July 20, 2024

The Queens County Citizen

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Bye Bye Hydro: Zero electricity bill due to its solar panels

Bye Bye Hydro: Zero electricity bill due to its solar panels

A family of four adults in Mascouche who live in a net zero house pay practically nothing in energy without having to change their consumption habits.

“Honestly, we haven’t really changed our consumption habits, because the house does everything,” explains Jose Legris, owner of Net Zero House, who lives with his wife and her two children (19 and 32). It produces enough energy depending on what we eat.

The semi-detached has 22 solar panels which supply the electricity used in the house. In a battery-free system the panels are placed on the sloping roof of the house.

Hydro does not require any additional installation in a batteryless system. Mr. Legris was forced to open an account in Hydro-Québec’s production department.

Hence the family members generate electricity by connecting to the grid and the surplus is sent to the hydro line.

“We are granted consumer credit in return, but use more credits in the winter because the panels produce less than in the summer,” explained Mr. Legris, who showed us around his home, which has two refrigerators, a freezer and even A spa.



The 22 solar panels of Jean Legris’ net zero house in Mascouche.

Simon Desseurault

A pattern

The Mascouchois Family House is a project of the Ecohabitation Organization, funded by Natural Resources Canada, in partnership with Owens Corning, an American company that develops and produces composite insulation, roofing and fiberglass, and the builder and promoter group TRÉMÄ.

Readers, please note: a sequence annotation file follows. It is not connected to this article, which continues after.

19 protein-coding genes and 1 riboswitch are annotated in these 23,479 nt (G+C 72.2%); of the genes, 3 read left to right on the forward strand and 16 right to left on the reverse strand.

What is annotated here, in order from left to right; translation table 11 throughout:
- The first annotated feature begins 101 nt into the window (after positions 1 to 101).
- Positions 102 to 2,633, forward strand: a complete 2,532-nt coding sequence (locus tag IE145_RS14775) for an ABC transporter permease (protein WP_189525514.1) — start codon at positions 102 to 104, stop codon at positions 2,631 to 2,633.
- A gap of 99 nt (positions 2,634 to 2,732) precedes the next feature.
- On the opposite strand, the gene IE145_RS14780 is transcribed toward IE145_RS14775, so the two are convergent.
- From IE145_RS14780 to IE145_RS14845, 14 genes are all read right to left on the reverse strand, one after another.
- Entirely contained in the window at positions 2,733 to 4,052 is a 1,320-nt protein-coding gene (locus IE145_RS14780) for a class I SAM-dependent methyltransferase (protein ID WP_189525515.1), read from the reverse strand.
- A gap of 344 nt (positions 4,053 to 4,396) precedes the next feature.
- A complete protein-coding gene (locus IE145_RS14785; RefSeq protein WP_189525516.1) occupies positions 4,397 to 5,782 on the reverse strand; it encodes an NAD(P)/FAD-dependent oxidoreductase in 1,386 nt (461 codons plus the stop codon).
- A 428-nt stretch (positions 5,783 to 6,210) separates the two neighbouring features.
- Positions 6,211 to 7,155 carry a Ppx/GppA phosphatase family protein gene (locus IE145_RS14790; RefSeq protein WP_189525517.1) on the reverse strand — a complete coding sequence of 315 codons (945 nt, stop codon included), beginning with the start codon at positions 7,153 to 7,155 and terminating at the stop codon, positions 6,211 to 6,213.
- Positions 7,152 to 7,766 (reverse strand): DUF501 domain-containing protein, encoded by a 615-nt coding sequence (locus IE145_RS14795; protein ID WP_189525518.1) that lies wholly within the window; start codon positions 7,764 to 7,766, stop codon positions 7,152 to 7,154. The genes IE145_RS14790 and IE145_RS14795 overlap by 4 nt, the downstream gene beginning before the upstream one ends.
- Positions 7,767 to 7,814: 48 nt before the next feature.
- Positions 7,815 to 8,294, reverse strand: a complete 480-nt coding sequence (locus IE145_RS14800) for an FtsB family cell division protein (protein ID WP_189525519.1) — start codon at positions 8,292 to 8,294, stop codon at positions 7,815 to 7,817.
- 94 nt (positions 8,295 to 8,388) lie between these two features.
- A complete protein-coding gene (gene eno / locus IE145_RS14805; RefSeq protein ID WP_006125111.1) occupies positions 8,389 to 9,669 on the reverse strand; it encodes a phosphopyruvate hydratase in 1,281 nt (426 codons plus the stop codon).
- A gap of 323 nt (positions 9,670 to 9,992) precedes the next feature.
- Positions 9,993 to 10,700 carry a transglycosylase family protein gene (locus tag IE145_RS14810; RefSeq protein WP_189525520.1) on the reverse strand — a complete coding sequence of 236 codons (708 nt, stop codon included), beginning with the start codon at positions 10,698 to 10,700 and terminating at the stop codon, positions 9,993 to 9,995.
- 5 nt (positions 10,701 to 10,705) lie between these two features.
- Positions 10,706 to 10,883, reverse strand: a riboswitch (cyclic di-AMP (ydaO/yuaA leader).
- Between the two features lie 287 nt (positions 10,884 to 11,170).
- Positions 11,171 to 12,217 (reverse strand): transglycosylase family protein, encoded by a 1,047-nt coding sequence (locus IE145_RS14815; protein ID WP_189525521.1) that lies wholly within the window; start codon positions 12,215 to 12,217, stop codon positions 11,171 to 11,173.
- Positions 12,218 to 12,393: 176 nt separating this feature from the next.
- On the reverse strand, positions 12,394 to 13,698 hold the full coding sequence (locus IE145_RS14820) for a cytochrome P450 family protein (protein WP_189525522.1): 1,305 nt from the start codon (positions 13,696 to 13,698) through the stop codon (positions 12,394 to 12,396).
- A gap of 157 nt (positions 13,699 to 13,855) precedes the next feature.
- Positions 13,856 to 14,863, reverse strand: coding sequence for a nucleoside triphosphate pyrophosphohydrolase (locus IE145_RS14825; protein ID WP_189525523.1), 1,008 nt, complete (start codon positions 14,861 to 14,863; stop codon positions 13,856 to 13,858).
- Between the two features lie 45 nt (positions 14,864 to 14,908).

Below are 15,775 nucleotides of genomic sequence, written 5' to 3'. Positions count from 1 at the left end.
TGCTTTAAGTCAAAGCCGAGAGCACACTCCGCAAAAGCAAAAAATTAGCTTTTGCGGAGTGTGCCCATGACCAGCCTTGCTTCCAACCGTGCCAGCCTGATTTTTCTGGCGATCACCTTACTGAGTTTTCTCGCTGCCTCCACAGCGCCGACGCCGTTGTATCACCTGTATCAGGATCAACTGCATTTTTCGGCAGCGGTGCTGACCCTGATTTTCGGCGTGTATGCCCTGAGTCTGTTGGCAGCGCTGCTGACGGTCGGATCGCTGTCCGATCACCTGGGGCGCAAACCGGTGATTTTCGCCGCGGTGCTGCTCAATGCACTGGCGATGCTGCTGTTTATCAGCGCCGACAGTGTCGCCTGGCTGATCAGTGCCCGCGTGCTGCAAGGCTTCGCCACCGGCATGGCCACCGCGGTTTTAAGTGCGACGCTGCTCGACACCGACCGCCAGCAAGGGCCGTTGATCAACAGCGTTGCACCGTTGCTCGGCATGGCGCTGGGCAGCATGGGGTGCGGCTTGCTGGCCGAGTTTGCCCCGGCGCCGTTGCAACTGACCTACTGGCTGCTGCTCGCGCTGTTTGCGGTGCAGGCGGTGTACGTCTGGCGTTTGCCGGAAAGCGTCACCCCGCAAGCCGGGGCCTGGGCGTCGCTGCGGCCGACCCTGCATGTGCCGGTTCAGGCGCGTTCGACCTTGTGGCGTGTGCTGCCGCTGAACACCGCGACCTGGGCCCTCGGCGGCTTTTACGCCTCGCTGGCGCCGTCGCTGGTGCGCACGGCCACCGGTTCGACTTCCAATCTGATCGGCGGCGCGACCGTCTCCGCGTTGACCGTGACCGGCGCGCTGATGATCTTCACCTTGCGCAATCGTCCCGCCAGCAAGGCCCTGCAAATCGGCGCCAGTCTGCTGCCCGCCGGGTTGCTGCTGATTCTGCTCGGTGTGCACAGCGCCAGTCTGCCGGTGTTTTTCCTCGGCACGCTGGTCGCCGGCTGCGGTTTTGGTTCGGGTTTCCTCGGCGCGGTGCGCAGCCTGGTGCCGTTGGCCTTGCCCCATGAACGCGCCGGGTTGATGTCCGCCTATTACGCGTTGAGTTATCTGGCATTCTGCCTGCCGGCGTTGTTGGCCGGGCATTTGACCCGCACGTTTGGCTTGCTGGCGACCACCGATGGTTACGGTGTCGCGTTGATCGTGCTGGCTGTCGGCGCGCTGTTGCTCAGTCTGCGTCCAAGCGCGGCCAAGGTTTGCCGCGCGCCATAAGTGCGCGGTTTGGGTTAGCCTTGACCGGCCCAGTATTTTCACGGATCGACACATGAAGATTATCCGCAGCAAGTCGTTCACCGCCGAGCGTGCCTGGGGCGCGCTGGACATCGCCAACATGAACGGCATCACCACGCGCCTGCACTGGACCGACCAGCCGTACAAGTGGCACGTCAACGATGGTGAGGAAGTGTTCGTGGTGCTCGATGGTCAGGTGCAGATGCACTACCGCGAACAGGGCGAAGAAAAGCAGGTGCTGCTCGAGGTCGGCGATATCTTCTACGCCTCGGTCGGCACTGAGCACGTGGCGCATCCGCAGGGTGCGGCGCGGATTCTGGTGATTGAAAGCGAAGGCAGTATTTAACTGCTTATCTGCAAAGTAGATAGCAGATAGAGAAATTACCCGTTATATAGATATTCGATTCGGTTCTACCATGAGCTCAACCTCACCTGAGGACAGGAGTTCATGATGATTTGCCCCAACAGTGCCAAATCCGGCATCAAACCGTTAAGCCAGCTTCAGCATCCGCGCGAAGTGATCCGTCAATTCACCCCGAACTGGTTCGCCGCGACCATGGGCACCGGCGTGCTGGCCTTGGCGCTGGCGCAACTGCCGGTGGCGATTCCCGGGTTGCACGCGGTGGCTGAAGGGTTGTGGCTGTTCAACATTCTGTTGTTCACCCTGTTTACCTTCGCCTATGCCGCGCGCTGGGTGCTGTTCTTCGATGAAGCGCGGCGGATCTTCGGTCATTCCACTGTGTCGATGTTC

“We applied the most profitable things to achieve high performance,” explains Ecohabitation director Emmanuel Cosgrove, noting that it is airtight, with increased insulation and triple glazed windows.

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“All the equipment is already very efficient,” says Mr. Cosgrove, who talks about the home’s consumption of about 12,000 kilowatt hours (kWh) per year, while a standard code house consumes 25,000 kWh per year.

“It’s like I have a wall instead of windows at the level of insulation,” also illustrated Mr. Legris, who showed us the three layers of the window from his cellphone pointing to the glazing.



Jose Legris is behind his Net Zero house in Mascouche, where you can see the solar panels on the roof.

Although not visible in the photo, Jose Legris can see all three layers of his window with the light from his smartphone.

Simon Desseurault

There are also LED lights throughout the house.

Mr. Cosgrove recalled that the federal government wants to build to net zero everywhere in Canada by 2040.

Mr Legris bought the house in April 2021 for around $500,000 (slightly more expensive than similar properties) because the panels were already installed.

So he pays Hydro $557 in 2022, with administrative costs of each bill accounting for half of the $557. A family’s surplus consumption costs about $300.

“For a property like that, without solar panels, I would pay $3,000 a year [son voisin paie près de 2800 $], added Mr Legris. Solar panels cost about $25,000 so the system will pay for itself in 8 to 10 years.



Jose Legris is behind his Net Zero house in Mascouche, where you can see the solar panels on the roof.

José Legris pays Hydro-Québec practically nothing for the use of his solar panels.

Simon Desseurault

Towards autonomy?

Mr. Legris reveals, however, that he sometimes lacks energy. “I don’t have it Backup At the battery level, he recalled. If I had that, I could be 100% independent.

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Mr Legris also plans to buy a battery system in the near future. “Batteries help when we run out of power and the surplus keeps going to hydro,” he said.

Power Sources:

  • 22 solar panels without battery

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